We’ve heard a lot about the Plan/Do/Check/Act (PDCA) and the Plan/Do/Study/Act (PDSA) Cycles. What are they? Are they different? Are they related?

We will first hear from two experts: The first, explaining PDCA and the second, explaining PDSA.

Then we’ll explore the history, differences, and relationship via an important paper that includes W.W. Edwards Deming’s view from one of the experts who worked with him. What did Deming think of the PDCA Cycle vs the PDSA Cycle?

Rich Schuttler, executive coach and management consultant, covers the Plan/Do/Check/Act Cycle. 

Plan: Formulate your objective and associated goals. Formulate the steps for carrying the plan out.

Do: Implement your plan

Check: Check the results of your plan

Act: Implement actions based on the results found

Cycle back to the Plan: How can we make it better?

Continue through the Cycle: This is the aim of continuous improvement

You can view Rich’s short video here.

Next, Ramon Cancino, M.D. explains Plan/Do/Study/Act cycle in this Mayo Clinic video.

Plan: Establish objectives and processes

Do: Implement the plan

Study: Assess collected and measured results

Act: Apply changes based on results

The PDSA Cycle was modeled after the Scientific Method.

Poorly designed PDSA Cycles “play a large role in the failure of quality improvement projects.”

The PDSA Cycle should be one part of a larger part of a process of improvement.

There are three questions that must be answered before PDSA:

  • What are we trying to accomplish?
  • How will we know that a change is an improvement?
  • What changes can we make that will result in improvement?

PDSA is a cycle. It doesn’t end after the first ACT step. The model for improvement is made up of multiple PDSA Cycles. This is continuous improvement.

You can view Dr. Cancino’s video here.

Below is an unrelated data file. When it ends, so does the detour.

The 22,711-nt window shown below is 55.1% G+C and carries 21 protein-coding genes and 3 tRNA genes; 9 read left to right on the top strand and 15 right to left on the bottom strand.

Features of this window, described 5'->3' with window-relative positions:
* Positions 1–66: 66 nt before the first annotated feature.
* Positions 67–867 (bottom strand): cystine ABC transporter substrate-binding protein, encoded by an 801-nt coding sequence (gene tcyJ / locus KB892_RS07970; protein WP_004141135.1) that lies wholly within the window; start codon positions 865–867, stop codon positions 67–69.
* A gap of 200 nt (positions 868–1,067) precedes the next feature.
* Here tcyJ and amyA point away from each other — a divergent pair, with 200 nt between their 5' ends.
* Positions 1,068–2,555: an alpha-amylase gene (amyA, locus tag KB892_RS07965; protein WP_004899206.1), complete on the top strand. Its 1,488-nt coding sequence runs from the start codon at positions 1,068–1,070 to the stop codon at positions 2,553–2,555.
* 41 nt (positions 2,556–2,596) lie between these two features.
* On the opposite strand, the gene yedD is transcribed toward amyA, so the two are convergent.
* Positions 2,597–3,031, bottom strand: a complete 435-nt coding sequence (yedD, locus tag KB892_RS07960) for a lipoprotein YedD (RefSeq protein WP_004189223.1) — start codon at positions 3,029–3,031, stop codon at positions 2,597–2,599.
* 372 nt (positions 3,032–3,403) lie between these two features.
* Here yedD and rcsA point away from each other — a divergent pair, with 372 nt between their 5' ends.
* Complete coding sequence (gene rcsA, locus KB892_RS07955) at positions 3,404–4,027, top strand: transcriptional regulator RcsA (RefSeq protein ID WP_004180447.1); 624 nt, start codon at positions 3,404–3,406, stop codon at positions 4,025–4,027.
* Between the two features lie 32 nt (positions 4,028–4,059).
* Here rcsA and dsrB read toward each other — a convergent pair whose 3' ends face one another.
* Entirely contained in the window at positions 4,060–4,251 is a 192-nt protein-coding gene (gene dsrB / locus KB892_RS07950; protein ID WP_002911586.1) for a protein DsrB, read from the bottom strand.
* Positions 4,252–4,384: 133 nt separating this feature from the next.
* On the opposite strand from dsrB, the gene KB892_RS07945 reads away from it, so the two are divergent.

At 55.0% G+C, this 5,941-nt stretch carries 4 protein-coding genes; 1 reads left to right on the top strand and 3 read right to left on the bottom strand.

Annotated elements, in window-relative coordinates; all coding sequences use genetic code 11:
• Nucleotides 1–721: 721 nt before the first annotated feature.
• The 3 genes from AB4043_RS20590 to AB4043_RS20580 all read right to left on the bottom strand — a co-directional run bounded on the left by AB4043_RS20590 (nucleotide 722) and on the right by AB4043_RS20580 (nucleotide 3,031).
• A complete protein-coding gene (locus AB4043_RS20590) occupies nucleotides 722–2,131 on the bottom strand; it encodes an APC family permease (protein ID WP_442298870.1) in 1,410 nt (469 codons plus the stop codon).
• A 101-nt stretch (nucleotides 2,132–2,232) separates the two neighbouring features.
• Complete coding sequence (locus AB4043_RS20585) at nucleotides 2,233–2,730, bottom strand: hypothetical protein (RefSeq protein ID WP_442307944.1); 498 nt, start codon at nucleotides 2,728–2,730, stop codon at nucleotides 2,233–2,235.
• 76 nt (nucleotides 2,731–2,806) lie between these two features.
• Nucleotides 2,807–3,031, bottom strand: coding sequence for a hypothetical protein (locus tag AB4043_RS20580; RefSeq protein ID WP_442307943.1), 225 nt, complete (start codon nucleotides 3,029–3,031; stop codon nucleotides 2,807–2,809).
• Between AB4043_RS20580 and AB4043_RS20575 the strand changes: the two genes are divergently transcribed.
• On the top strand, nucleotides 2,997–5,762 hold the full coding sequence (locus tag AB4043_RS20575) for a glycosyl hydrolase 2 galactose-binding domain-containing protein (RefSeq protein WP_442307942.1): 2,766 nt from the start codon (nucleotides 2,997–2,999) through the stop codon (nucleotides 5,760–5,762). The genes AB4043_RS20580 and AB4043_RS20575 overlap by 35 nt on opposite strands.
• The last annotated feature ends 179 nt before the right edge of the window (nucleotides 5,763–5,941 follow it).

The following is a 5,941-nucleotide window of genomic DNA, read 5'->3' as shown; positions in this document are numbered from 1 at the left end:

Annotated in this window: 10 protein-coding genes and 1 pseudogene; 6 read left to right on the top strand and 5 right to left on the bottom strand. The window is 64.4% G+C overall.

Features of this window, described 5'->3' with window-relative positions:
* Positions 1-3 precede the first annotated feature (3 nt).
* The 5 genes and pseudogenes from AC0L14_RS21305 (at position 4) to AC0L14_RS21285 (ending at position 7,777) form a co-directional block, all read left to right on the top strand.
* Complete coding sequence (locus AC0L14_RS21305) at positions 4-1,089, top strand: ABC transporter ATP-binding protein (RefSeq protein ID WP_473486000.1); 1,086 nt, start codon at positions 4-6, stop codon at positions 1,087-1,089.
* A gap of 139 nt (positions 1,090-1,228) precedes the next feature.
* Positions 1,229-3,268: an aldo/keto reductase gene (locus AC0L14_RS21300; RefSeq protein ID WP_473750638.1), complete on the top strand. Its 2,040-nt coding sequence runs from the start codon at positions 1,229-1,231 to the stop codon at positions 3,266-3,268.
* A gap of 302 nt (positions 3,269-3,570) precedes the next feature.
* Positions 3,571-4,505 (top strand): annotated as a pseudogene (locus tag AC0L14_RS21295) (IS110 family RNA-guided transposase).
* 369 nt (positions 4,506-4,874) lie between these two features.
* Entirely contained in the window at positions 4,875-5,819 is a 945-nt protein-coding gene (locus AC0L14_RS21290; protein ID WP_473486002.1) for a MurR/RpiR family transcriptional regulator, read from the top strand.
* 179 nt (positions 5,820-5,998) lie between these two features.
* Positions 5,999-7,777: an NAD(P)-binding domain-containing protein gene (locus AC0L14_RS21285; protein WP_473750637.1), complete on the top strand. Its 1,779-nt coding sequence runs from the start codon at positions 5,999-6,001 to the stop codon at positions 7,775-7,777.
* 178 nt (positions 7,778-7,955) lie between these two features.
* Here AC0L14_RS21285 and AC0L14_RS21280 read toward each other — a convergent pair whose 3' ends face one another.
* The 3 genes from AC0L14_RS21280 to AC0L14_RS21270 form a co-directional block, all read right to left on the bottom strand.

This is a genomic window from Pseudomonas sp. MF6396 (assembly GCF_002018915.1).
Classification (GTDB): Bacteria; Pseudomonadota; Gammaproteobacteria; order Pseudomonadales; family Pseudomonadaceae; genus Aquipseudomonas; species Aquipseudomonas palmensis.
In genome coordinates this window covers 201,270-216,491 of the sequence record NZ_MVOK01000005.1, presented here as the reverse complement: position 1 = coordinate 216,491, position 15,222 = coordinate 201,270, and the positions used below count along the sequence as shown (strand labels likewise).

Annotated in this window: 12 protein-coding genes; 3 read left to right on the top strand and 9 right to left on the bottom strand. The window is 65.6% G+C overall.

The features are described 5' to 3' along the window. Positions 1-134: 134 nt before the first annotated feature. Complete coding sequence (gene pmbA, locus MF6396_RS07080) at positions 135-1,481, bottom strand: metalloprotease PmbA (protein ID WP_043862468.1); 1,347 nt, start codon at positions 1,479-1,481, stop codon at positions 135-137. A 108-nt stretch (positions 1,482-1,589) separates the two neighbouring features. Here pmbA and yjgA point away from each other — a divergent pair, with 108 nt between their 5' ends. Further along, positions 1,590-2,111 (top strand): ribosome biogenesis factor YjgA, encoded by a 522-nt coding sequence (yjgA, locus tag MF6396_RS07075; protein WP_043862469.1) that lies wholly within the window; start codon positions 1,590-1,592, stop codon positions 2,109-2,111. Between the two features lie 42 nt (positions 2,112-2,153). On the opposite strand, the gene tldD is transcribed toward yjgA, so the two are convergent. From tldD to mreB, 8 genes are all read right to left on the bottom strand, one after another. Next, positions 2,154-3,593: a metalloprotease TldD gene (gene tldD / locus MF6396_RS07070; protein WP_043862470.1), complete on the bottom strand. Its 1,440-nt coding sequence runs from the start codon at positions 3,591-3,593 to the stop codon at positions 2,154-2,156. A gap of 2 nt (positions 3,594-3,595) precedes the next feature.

Now we will explore the history, the differences, and the relationship between PDCA and PDSA, and find out what Deming actually thought from Ron Moen, statistician and consultant who served as a helper in 70 four-day Deming seminars from 1983-1993 and as, director of statistical methods, managed Dr. Deming’s monthly visits to General Motors’ Pontiac Motor Division from 1982 – 1986.

In a paper by Ron Moen and Cliff Norman titled Cycling Back: Clearing up myths about the Deming Cycle and seeing how it keeps improving, Ron and Cliff discuss:

1. How did Deming’s PDSA evolve?

2. Did Deming create the plan-do-check-act (PDCA) cycle?

3. Are PDCA and PDSA related?

As mentioned earlier, PDSA is based on the scientific method. 

In their first figure, the authors summarize the evolution of the scientific method and the PDSA Cycle.


Later in their article, they say that “Over the years, Deming had strong beliefs about the PDCA cycle and clearly wanted to distinguish it from the PDSA cycle.”

Ron and Cliff go on to discuss the evolution of the PDSA Cycle.

You can access Ron and Cliff’s paper here. 

In a longer paper titled: Foundation and History of the PDSA Cycle, Ron gives more detail than appeared in the previous article.

You can access that paper here.

We hope that these two papers clear up the history and controversy surrounding PDSA vs PDCA.